Challenging nature conservation in a peri-urban area
Constructed wetlands are treatment systems that use natural processes involving wetland vegetation, soils, and their associated microbial assemblages to improve water quality. The Parco Naturale Regionale Molentargius-Saline, located in southern Sardinia between the two cities of Quartu Sant’Elena and Cagliari (Italy), is a wetland of great international value. The way to the Natural Reserve institution has been long; several years of works were necessary to achieve the protection and survival of the ecosystem. An essential requirement for the success of this process was the realization of the Molentargius Protection Plan, financed by the Environmental Ministry, which planned to realize the constructed wetland called EcoSistema Filtro (ESF).
The ESF is a Free Water Surface System (FWS) covering about 37 ha. The ESF treats the wastewater coming from the Is Arenas depuration plant and it provides the appropriate quality and quantity water for the feeding of the freshwater ponds. During the years the ESF has become a suitable habitat for several protected species of plants and animals (“Habitat 1150” – Directive 92/43/CEE). The ESF performs a twofold action: it provides secondary treatment of the water coming from the Cagliari treatment plant, and it supplies and controls the water and biochemical balance of Bellarosa Minore and Perdalonga. The context within which the artificial ecosystem of ESF is located, its significant size, and the role it plays within the natural Park, made it a unique constructed wetland of its kind in southern Europe. In fact, the ESF offers an ideal habitat for the stopover, wintering, and nesting of bird species of considerable importance.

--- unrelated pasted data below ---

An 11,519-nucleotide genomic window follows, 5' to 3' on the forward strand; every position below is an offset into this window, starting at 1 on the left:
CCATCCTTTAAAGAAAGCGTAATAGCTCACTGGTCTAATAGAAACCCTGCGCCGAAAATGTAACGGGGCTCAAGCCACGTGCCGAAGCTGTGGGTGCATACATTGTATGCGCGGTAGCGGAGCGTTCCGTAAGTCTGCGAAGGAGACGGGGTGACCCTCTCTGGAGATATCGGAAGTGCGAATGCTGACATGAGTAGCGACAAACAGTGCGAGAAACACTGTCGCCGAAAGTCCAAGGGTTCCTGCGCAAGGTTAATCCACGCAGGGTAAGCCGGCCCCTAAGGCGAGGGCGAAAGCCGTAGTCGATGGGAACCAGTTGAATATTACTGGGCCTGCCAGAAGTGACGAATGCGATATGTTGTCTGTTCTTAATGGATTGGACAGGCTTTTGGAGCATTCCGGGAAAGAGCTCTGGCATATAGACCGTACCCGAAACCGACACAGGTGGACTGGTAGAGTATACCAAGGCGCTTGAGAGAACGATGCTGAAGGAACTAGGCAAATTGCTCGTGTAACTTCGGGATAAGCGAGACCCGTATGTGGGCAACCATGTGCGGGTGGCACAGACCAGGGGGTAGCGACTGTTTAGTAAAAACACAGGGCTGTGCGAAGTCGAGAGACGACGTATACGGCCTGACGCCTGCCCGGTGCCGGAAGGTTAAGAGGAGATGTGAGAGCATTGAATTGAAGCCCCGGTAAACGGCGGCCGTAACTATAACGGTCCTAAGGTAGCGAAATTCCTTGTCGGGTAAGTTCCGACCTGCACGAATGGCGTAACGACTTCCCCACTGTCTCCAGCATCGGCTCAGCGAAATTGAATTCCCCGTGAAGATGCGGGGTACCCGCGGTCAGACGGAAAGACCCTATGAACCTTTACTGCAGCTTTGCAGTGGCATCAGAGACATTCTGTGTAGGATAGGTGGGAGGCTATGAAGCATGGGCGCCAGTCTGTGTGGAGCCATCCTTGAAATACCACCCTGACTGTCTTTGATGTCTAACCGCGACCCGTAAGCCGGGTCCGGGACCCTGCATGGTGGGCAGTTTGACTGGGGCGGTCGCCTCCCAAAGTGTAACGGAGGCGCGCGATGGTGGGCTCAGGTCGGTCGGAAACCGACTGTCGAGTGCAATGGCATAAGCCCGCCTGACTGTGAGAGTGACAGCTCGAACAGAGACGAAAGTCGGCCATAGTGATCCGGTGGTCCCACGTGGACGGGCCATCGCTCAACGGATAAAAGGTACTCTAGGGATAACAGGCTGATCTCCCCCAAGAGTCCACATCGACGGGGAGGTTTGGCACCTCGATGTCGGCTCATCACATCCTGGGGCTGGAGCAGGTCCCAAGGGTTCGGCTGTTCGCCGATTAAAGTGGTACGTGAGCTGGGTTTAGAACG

Floristic surveys conducted in the ESF from 2005 to 2013 have documented changes in the composition of vascular flora over time and describe the ecological differentiation and evolution of the plant communities. The flora of ESF comprised 275 taxonomic units, including 201 specific entities, 72 subspecific taxa, and 2 varieties, distributed in 25 orders, 51 families, and 161 genera. The rich floristic composition of this peculiar environment can be attributed to its location between a freshwater basin, Bellarosa Minore, and a saline one, Bellarosa Maggiore. The value of the flora is represented by the presence of endemic species that took advantage of the new saline and nitrogen-rich habitats developed after the construction of ESF.
The significance of the wetland for biodiversity conservation highlights the importance of identifying the correct balance between the need to protect and conserve wildlife and the operation and maintenance of a water treatment system located within a protected area. Included in a natural park, but trapped in a sprawling and rapidly growing urban context, the EcoSistema Filtro provides multiple uses and preserve local biodiversity The ESF is thus an example of a constructed habitat in an urban setting that has become a key reservoir of local and regional biological diversity. Sites such as the ESF are thus important because they can act as drivers of sustainable development in areas in which most of the world’s population now lives and comes into direct contact with nature.
CINSA, University of Cagliari, Cagliari, Italy
Can Artificial Ecosystems Enhance Local Biodiversity? The Case of a Constructed Wetland in a Mediterranean Urban Context.
De Martis G, Mulas B, Malavasi V, Marignani M.
Environ Manage. 2016 May